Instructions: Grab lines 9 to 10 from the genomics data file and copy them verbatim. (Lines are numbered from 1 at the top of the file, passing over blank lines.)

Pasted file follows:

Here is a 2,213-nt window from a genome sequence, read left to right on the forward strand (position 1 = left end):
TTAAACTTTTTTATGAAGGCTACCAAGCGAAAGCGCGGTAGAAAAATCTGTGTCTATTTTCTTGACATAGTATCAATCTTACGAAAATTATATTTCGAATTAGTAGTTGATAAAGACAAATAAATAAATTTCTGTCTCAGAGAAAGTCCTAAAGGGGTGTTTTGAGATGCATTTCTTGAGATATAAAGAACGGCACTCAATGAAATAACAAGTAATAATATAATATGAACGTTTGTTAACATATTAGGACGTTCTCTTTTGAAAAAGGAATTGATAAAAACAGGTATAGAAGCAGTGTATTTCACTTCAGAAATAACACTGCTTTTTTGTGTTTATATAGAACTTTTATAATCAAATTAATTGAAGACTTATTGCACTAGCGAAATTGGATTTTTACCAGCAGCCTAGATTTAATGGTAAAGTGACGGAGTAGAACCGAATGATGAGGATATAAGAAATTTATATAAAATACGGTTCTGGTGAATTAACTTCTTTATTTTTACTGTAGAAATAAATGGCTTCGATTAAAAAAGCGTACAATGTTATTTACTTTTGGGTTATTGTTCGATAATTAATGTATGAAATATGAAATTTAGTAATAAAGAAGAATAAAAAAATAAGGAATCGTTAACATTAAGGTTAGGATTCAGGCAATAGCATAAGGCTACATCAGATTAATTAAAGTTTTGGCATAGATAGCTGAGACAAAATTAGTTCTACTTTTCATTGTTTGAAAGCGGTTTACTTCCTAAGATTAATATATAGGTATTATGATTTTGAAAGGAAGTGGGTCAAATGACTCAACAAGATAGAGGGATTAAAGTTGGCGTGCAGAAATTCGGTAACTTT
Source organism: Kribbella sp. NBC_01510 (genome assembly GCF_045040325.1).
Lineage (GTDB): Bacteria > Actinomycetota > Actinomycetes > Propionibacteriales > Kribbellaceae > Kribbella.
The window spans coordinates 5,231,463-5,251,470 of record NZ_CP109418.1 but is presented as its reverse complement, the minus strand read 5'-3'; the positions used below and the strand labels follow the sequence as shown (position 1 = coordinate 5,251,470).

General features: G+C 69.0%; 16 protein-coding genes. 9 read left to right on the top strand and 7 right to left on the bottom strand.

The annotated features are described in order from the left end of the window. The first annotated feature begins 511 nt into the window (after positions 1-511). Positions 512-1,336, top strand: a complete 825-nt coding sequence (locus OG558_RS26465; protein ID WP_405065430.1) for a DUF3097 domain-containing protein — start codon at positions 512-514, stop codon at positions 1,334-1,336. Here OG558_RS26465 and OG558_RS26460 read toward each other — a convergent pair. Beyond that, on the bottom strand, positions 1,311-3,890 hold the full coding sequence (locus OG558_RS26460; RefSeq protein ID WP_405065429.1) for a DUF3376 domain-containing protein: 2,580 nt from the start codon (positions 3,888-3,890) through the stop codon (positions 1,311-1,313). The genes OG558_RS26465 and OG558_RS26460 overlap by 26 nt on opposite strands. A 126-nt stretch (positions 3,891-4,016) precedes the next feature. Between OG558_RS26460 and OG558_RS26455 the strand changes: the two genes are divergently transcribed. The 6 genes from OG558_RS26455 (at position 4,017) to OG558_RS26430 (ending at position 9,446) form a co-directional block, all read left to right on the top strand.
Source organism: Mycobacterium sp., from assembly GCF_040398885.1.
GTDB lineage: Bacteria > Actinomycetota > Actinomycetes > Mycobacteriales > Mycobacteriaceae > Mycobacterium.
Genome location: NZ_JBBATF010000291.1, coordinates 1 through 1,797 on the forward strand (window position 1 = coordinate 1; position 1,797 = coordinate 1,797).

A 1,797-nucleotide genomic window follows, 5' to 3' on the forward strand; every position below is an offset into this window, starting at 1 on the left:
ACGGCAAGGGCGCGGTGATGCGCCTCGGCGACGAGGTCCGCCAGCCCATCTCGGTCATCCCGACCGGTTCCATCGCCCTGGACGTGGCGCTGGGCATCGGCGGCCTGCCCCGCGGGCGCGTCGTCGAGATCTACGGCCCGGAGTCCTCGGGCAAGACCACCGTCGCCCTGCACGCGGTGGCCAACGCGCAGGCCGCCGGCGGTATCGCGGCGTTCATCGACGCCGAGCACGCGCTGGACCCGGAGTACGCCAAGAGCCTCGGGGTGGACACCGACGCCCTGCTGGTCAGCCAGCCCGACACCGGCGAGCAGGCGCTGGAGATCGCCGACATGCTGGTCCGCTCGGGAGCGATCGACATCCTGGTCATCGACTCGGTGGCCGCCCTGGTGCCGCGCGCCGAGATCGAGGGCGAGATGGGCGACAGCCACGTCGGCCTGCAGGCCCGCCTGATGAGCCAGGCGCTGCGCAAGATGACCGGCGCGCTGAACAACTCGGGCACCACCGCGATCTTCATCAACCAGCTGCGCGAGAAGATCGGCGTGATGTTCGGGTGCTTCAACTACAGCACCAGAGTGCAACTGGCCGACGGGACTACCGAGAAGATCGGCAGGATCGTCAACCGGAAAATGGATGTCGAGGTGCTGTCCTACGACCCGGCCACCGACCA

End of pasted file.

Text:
GTDB lineage: Bacteria > Actinomycetota > Actinomycetes > Mycobacteriales > Mycobacteriaceae > Mycobacterium.
Genome location: NZ_JBBATF010000291.1, coordinates 1 through 1,797 on the forward strand (window position 1 = coordinate 1; position 1,797 = coordinate 1,797).